Declining sea ice in the Arctic may contribute to increased wildfire activity in the western United States, suggests a modelling study published in Nature Communications. The finding demonstrates the influence that human-induced climate change can have on extreme weather events in the region.
Wildfires in the western US (& Canada) have become more frequent and severe in recent years. Although there is some evidence that Arctic sea ice declines can influence extreme weather conditions in temperate and subtropical regions, the impact on wildfires has been unclear.
Yufei Zou, Hailong Wang and colleagues combined data on wildfire incidence, sea ice concentrations and weather conditions over the past 40 years and conducted model simulations to investigate the relationship between these factors.
The authors identified an association between declining Arctic sea ice concentrations from July to October and the increasing probability of large wildfires in the western US during the following September to December. The model simulations indicate that declines in Arctic sea ice are linked to air circulation changes that cause hotter and dryer weather conditions, which increase the likelihood of wildfires.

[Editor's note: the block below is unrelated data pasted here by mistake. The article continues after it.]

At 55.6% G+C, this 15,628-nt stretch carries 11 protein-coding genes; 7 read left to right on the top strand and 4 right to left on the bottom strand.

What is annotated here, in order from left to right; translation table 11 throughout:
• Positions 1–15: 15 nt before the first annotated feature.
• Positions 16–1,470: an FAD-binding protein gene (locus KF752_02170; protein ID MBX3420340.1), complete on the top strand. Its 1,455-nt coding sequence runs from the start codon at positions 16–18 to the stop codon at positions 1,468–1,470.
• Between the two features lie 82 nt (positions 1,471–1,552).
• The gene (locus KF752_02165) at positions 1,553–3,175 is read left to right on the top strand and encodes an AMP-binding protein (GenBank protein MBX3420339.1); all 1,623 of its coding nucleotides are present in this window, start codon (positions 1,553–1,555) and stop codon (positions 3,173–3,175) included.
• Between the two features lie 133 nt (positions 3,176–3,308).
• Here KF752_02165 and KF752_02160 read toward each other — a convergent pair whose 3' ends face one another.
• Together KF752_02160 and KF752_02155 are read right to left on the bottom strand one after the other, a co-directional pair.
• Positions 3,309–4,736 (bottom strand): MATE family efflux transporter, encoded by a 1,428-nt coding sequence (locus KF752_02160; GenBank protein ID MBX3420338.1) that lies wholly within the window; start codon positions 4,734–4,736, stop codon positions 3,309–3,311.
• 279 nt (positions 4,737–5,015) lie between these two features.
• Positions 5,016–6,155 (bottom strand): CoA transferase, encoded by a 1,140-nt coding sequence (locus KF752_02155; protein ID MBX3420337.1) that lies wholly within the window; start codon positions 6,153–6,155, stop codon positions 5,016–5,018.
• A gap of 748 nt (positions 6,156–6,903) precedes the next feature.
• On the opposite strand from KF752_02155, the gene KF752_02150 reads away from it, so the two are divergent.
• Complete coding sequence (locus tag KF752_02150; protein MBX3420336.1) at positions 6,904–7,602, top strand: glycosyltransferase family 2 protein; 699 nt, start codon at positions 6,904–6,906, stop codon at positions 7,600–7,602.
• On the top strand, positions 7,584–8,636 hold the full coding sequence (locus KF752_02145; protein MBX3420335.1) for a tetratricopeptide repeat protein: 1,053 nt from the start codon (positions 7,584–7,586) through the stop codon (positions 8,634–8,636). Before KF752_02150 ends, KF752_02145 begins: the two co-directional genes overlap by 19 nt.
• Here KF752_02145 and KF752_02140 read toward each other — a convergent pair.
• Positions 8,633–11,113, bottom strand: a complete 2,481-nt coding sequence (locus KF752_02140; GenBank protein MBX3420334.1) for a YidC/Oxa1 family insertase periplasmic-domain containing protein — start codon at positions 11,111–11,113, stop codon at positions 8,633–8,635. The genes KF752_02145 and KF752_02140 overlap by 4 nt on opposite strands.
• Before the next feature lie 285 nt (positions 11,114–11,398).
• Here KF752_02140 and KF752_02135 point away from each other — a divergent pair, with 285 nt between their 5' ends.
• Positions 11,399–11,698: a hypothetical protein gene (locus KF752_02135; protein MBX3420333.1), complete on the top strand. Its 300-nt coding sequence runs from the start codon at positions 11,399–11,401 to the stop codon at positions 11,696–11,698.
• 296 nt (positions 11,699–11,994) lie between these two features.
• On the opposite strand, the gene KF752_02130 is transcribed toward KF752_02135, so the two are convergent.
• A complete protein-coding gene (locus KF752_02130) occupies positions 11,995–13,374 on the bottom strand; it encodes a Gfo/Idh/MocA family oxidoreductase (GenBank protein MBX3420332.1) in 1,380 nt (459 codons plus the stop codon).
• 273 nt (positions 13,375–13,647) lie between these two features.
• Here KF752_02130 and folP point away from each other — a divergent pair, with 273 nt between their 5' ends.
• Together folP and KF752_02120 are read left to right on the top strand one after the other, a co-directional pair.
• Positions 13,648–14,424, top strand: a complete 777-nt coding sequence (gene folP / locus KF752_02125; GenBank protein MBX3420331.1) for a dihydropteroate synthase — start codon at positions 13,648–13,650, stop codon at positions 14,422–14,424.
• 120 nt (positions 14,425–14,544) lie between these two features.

The authors conclude that the influence of Arctic sea ice concentrations on wildfires is of similar magnitude to that of the tropical El Niño Southern Oscillation, which can also modulate regional wildfire conditions. As Arctic sea ice is projected to continuously decline, this could further increase the susceptibility of the western US to wildfires in the future, they suggest.